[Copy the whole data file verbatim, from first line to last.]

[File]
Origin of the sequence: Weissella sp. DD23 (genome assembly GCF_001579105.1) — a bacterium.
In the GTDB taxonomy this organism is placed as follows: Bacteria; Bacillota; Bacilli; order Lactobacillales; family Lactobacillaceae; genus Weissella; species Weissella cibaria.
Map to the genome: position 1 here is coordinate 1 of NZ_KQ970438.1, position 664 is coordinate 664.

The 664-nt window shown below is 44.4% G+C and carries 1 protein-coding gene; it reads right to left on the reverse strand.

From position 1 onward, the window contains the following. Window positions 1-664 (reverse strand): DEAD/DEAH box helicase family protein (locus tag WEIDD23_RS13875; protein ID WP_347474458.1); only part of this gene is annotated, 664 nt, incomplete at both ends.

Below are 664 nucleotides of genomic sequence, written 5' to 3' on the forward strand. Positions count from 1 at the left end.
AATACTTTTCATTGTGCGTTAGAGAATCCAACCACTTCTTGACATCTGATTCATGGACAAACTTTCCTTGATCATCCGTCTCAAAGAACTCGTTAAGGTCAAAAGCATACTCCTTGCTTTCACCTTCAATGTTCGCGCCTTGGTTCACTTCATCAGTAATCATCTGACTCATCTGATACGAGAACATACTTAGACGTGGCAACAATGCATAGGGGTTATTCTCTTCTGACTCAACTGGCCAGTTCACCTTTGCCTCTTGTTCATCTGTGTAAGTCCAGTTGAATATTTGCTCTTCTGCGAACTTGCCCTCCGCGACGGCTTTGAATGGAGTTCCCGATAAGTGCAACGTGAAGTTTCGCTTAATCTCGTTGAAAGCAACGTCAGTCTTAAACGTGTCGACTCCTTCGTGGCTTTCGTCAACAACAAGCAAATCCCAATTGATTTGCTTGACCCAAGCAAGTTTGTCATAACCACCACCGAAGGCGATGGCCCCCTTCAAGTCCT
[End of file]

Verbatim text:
Origin of the sequence: Weissella sp. DD23 (genome assembly GCF_001579105.1) — a bacterium.
In the GTDB taxonomy this organism is placed as follows: Bacteria; Bacillota; Bacilli; order Lactobacillales; family Lactobacillaceae; genus Weissella; species Weissella cibaria.
Map to the genome: position 1 here is coordinate 1 of NZ_KQ970438.1, position 664 is coordinate 664.

The 664-nt window shown below is 44.4% G+C and carries 1 protein-coding gene; it reads right to left on the reverse strand.

From position 1 onward, the window contains the following. Window positions 1-664 (reverse strand): DEAD/DEAH box helicase family protein (locus tag WEIDD23_RS13875; protein ID WP_347474458.1); only part of this gene is annotated, 664 nt, incomplete at both ends.

Below are 664 nucleotides of genomic sequence, written 5' to 3' on the forward strand. Positions count from 1 at the left end.
AATACTTTTCATTGTGCGTTAGAGAATCCAACCACTTCTTGACATCTGATTCATGGACAAACTTTCCTTGATCATCCGTCTCAAAGAACTCGTTAAGGTCAAAAGCATACTCCTTGCTTTCACCTTCAATGTTCGCGCCTTGGTTCACTTCATCAGTAATCATCTGACTCATCTGATACGAGAACATACTTAGACGTGGCAACAATGCATAGGGGTTATTCTCTTCTGACTCAACTGGCCAGTTCACCTTTGCCTCTTGTTCATCTGTGTAAGTCCAGTTGAATATTTGCTCTTCTGCGAACTTGCCCTCCGCGACGGCTTTGAATGGAGTTCCCGATAAGTGCAACGTGAAGTTTCGCTTAATCTCGTTGAAAGCAACGTCAGTCTTAAACGTGTCGACTCCTTCGTGGCTTTCGTCAACAACAAGCAAATCCCAATTGATTTGCTTGACCCAAGCAAGTTTGTCATAACCACCACCGAAGGCGATGGCCCCCTTCAAGTCCT